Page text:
Today, we're going to talk a little bit about the controls and the functions that are available on the back of our subwoofers. These days, most of the actual setup and the adjustments that you're going to be doing can be done within the menus of your home theater receiver or processor.
There are some cases, however, where you're going to be using a conventional stereo amplifier to drive the subwoofers, so there are some adjustments that you need to set. The first adjustment, and probably the most obvious, is the volume level, which sets how loud the subwoofer is going to sound for a given input signal.
Now, we recommend that, if you're using a home theater receiver or processor, to set the volume as a starting point at the midway point. And then from there, you can make the more fine adjustments using the Setup menu in your Receiver. There is also a control on the back of the subwoofers that allows you to set a crossover frequency.
In some cases, it's just a two-position switch that allows you to set 80 or a 150 Hertz. And in other cases, it's going to have multiple settings, from 40 Hertz all the way up to 150 Hertz. Again, if you're using a home theater processor, you want to put the Crossover in the highest frequency setting which is the 150 Hertz, and then you're actually going to set the crossover point inside the processor or receiver.
If you're using a stereo amplifier and you don't have bass management available to you, you're going to now set that crossover point for whatever makes sense with the speakers that you're using. Typically, a bookshelf speaker, an 80 Hertz setting works well.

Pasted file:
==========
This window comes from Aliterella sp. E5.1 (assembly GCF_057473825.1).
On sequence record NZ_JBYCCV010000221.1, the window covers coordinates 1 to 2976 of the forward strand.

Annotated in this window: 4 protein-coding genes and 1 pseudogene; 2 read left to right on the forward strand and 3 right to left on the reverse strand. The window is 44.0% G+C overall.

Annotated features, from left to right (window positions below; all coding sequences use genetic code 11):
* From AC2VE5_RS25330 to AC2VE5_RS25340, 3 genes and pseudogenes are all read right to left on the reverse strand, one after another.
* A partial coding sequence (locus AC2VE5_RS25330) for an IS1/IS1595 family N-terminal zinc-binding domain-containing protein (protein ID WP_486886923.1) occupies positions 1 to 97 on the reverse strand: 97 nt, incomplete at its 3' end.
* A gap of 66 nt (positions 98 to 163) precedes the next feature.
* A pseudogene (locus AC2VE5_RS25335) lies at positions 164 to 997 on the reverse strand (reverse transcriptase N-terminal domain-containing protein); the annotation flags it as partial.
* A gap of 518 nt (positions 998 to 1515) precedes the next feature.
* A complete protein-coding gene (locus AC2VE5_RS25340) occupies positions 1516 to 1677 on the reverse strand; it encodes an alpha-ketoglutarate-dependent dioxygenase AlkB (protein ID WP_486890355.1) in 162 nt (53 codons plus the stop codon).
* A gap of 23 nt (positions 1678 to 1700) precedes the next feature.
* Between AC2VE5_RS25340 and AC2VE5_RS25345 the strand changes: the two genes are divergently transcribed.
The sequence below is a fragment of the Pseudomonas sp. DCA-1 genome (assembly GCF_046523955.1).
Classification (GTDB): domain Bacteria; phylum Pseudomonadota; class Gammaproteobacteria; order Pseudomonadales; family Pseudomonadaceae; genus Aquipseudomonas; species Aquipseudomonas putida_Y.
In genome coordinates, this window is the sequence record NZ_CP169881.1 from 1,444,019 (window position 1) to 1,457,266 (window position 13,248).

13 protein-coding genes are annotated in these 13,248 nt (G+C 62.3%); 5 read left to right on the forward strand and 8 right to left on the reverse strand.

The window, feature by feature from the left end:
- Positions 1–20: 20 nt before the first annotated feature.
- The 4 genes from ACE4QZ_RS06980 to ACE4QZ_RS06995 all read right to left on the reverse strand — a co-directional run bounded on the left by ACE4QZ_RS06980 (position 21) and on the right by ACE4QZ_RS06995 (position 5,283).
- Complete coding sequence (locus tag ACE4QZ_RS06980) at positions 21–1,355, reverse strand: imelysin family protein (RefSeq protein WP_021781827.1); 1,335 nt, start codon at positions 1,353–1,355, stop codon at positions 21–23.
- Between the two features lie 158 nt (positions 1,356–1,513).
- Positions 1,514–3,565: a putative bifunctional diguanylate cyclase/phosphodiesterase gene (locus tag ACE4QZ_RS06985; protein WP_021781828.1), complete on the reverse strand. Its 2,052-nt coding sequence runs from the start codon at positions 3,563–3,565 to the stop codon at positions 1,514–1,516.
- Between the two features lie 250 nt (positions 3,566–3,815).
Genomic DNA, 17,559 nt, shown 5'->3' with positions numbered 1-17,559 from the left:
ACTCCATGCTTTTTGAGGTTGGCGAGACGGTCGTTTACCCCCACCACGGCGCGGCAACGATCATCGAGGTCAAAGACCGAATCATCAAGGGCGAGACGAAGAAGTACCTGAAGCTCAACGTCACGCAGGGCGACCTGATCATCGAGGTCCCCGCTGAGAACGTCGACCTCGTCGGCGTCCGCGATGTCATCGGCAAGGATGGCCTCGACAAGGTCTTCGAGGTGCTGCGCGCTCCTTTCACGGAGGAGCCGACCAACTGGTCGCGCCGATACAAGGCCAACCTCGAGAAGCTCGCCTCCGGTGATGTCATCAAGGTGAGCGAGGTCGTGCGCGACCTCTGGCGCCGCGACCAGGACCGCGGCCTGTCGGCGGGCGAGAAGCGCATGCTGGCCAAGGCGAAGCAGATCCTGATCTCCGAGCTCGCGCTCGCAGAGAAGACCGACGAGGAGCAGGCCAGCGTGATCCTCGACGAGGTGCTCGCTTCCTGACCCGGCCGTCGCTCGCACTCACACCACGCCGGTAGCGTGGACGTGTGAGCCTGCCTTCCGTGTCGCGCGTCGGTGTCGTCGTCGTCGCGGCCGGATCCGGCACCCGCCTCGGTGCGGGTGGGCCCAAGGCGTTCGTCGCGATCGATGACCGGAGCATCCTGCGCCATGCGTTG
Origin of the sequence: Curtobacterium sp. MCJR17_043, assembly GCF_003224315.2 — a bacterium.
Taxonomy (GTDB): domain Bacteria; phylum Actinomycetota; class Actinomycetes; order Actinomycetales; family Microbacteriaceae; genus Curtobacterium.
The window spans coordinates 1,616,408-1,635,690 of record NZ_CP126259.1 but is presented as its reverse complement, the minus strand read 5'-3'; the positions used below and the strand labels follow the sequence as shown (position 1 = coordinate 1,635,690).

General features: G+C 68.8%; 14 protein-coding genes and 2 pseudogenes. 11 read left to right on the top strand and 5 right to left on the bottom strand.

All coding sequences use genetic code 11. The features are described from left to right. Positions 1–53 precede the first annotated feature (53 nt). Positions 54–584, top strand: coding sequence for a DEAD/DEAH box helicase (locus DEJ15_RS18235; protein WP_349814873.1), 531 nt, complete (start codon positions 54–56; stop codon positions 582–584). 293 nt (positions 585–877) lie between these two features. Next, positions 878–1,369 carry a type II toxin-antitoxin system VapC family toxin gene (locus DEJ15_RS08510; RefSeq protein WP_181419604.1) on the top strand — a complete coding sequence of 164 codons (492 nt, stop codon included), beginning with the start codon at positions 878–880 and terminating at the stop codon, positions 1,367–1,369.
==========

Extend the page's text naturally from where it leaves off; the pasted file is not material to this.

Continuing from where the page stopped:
And if you have the option and you're using larger tower speakers, something like the 40 or 60 Hertz setting may work better. But it's something you have to try and see which blends the best. There's another setting called Phase, which is in degrees. There's a 0-degree setting and a 180-degree setting.
This is the setting that confuses people because if you just flip the switch with music playing, immediately you're not going to hear very much of a change at all. This switch really defines how the subwoofer is going to interact with your main front speakers. And to set it up is fairly simple.
First, play some music that's got some good bass and mid-bass content in it, and then listen to the music playing with the switch in one position, and then switch it to the other position and listen again. And what you're looking for is a setting that gives you fuller and slightly louder bass.
And that's usually the correct setting.
Finally, we have an input on our subwoofers that's labeled Trigger. And there's an In and an Out available. The Trigger simply allows you to turn the subwoofer amplifier on and off remotely from your home theater receiver or processor so that when you turn the power on and off with your system remote control to the receiver, you'll actually be switching the amplifier in the subwoofer on and off.
This is a 12-volt trigger which is fairly standard in the industry, and it simply uses an 8-inch phono plug. So you're going to bring that signal from your processor or receiver and plug it into the trigger in on your subwoofer amplifier. Now when you turn the electronics and the rest of your system on and off, it's going to switch that your subwoofer amplifier on and off.
You'll know that that's happening because normally the light on the back of the subwoofer will be green. If it's in the standby mode, because you shut off the electronics from your receiver, it's going to now turn red, so that you know that it's in the Off position.
Have you had any surprises switching between sub inputs? What has worked for you? Let us know in the comments below.